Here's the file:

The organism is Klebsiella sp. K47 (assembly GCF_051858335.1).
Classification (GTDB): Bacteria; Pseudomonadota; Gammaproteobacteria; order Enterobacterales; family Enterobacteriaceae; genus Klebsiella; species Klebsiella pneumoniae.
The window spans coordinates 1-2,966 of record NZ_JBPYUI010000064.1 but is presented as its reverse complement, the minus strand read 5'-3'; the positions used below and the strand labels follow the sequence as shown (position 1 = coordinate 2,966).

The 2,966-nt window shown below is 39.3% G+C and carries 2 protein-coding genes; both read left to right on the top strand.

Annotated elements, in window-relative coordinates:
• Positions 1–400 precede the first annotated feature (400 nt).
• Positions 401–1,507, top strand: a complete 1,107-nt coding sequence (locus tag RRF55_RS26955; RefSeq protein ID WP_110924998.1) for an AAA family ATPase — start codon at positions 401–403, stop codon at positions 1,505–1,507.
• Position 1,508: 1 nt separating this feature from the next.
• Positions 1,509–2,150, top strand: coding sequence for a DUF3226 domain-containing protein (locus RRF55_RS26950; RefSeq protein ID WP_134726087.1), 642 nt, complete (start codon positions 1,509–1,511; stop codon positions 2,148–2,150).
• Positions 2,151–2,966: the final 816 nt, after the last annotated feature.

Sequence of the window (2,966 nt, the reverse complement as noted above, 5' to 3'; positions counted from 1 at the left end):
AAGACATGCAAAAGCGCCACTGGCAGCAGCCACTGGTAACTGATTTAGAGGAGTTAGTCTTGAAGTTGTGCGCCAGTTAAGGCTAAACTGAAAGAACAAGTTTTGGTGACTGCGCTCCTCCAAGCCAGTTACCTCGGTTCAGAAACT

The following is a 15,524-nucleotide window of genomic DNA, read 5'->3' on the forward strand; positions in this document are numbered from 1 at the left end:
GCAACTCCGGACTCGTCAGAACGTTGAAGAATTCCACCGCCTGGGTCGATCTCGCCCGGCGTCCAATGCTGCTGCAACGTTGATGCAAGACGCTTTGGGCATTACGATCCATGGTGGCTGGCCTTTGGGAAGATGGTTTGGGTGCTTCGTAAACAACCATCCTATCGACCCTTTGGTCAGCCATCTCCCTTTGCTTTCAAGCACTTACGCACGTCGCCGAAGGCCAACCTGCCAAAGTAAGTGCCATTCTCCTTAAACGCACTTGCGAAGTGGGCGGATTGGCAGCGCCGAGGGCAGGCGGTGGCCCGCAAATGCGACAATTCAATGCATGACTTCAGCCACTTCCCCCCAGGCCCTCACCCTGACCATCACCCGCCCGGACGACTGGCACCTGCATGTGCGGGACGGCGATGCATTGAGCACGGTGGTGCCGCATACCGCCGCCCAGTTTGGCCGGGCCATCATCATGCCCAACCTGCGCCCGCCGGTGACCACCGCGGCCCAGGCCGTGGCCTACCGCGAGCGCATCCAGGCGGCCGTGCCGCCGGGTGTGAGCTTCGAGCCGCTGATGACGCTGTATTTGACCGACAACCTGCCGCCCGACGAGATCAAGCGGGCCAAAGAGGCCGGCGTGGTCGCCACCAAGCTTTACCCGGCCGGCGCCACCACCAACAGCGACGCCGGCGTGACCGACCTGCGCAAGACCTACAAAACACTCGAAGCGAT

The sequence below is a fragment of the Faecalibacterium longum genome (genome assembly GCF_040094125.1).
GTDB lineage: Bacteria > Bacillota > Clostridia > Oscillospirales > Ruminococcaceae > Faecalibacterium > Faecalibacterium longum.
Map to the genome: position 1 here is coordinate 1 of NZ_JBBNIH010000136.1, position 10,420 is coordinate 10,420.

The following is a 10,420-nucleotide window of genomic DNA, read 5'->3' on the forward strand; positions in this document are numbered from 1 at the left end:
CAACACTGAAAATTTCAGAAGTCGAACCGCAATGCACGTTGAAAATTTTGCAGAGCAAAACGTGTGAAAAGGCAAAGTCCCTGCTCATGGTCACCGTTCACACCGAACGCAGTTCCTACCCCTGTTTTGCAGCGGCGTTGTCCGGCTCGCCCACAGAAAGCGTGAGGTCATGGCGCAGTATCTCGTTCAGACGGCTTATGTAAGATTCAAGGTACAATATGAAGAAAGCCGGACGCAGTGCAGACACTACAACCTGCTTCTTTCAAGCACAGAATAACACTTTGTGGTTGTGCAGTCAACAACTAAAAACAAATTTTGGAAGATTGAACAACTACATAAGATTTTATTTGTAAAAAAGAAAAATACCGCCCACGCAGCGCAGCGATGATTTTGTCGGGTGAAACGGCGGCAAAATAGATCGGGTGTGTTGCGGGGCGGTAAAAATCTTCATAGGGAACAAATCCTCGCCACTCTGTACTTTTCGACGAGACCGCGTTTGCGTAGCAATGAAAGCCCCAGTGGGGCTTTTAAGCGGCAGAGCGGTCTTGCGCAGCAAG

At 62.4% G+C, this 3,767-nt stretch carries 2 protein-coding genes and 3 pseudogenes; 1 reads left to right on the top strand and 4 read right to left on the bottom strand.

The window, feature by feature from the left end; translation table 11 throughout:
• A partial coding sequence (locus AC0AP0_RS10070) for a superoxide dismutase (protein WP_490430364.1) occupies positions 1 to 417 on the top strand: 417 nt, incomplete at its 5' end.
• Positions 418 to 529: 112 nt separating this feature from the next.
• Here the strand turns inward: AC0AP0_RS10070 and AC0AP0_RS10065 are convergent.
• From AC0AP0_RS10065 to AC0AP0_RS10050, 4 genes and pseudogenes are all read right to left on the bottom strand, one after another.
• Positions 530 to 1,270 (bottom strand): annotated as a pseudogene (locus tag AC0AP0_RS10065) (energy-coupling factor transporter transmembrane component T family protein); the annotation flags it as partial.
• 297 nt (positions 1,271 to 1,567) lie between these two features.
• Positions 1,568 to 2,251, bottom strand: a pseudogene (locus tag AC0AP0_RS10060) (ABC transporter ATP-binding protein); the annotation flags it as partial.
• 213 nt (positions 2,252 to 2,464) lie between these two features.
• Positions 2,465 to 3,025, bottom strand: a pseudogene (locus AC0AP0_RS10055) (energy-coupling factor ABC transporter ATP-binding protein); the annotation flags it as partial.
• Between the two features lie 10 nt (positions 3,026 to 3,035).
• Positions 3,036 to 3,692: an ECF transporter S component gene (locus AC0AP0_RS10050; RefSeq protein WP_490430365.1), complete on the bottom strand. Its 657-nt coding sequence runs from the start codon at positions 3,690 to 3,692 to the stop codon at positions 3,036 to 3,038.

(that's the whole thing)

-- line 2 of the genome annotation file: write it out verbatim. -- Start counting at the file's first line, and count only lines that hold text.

Classification (GTDB): Bacteria; Pseudomonadota; Gammaproteobacteria; order Enterobacterales; family Enterobacteriaceae; genus Klebsiella; species Klebsiella pneumoniae.